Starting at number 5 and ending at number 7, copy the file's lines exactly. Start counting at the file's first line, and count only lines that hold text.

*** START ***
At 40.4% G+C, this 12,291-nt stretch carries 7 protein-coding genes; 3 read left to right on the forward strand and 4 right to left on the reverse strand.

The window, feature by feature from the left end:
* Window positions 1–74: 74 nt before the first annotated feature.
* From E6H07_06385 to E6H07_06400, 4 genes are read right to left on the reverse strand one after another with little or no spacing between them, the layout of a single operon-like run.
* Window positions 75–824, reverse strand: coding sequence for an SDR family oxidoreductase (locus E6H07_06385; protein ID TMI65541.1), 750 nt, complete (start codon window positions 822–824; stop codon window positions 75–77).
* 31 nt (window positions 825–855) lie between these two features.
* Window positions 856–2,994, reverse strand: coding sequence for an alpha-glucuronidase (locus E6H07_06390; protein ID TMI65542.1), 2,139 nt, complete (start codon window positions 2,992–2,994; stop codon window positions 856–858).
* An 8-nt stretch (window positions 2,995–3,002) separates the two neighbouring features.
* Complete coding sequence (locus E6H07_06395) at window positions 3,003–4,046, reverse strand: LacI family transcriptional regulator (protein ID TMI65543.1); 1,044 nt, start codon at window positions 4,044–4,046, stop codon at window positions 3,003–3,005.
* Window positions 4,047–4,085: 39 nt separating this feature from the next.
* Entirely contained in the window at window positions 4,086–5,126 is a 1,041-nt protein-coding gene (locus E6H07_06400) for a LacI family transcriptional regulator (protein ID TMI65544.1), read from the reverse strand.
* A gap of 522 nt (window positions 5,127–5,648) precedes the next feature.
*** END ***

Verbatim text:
* Window positions 75–824, reverse strand: coding sequence for an SDR family oxidoreductase (locus E6H07_06385; protein ID TMI65541.1), 750 nt, complete (start codon window positions 822–824; stop codon window positions 75–77).
* 31 nt (window positions 825–855) lie between these two features.
* Window positions 856–2,994, reverse strand: coding sequence for an alpha-glucuronidase (locus E6H07_06390; protein ID TMI65542.1), 2,139 nt, complete (start codon window positions 2,992–2,994; stop codon window positions 856–858).